With regards to the electio of the next Pope, I don’t think the debates between “liberals” and “conservatives” within the church (and any likely doctrinal changes this debate entails) will be of critical importance. The majority of Cardinals agree with John Paul II (and the Popes before him) on issues like contraception, abortion, etc. I am inclined to think the major issues will be church management, and the question of nationality. John Paul II centralised power in his position, leading to some resentment within the church. The nationality question will probably be significant too, especially in regards to whether the church will (a) revert to an Italian Pope, and (b) elect a Cardinal from the Third World.

  15. Paul Norton
    April 5th, 2005 at 10:24 | #15

    “Practicing catholics are morally conservative(otherwise they wouldn’t be practicing catholics)”

    This seems logical enough, and as a Protestant-cum-agnostic it has always seemed to me self-evident that if (a) you think your own Church is in intellectual or moral error on a matter you feel strongly about and (b) there are other denominations which you judge to be right on this issue, the logical and principled thing to do is change churches.

    Nonetheless, there is such a volume of media reportage and anecdotal evidence of Catholics whose views on gender/family/sexuality, and/or their personal practices in these respects, are at odds with Church teachings, and who wish the Church would be more accommodating to their existential choices, that I have to conclude that they exist in significant numbers.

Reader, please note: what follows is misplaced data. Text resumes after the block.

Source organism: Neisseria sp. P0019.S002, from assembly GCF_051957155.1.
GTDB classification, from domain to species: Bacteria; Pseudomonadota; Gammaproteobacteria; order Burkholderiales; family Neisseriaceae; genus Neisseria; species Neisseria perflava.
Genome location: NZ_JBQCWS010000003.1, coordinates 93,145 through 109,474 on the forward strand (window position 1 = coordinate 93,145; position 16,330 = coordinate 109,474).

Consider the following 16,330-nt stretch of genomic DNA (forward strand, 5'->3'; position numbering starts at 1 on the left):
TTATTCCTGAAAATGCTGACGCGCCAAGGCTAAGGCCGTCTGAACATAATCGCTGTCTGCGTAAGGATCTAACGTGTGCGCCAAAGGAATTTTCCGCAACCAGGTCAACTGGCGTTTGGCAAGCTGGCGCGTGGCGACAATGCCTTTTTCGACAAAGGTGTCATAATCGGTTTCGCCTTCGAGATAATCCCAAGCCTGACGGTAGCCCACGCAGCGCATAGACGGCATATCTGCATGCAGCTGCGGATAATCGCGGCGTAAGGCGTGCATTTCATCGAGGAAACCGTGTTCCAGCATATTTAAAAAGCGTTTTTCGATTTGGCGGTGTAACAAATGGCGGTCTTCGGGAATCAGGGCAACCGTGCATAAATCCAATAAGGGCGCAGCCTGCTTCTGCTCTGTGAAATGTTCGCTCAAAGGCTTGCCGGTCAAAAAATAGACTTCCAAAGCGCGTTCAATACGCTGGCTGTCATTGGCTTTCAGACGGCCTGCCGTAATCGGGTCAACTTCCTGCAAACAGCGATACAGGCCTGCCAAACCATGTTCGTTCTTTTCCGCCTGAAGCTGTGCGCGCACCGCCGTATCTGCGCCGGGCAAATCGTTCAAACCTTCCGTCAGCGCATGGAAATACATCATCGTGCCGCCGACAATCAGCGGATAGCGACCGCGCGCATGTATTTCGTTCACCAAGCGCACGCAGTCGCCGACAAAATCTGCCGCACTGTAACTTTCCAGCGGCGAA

What is at work here is the kind of psychology which can reconcile continued loyalty to an institution with a belief that its teachings and directives are intellectually wrong, morally inhumane, contrary to one’s own best interests and/or at odds with the original purposes it was set up to promote. It is something I’ve never quite been able to understand – but hey, how many members would the Labor Party have left if this psychology didn’t exist?

  16. April 5th, 2005 at 10:41 | #16

    Andrew and Ender: Competitive neutrality (under the National COmpetition Policy) has led to the tax equivalence schemes and requirements to pay dividends being imposed on government owned business enterprises. Carbon would be included in this, as the idea is to simulate competitive conditions for these utilities.

  17. Andrew Reynolds
    April 5th, 2005 at 13:16 | #17

    I stand corrected on “taxing” the States and humbly withdraw that part. The other two points are still valid, though.

  18. April 5th, 2005 at 16:44 | #18

    Paul – like the second para. To be serious for a moment about your ALP joke in the last para – this is surely core behaviour for humans in institutions. Group think, midwitching, doublethink, “keeping the peace”, “clan loyalty” – all the same process, a tendency in any institution, in any office corridor, resisted all the time by people with integrity.

    I am horrified by it, but then I am working for myself, commenting in the middle of the afternoon, and I don’t even support a footy team.

  19. Ros
    April 5th, 2005 at 16:59 | #19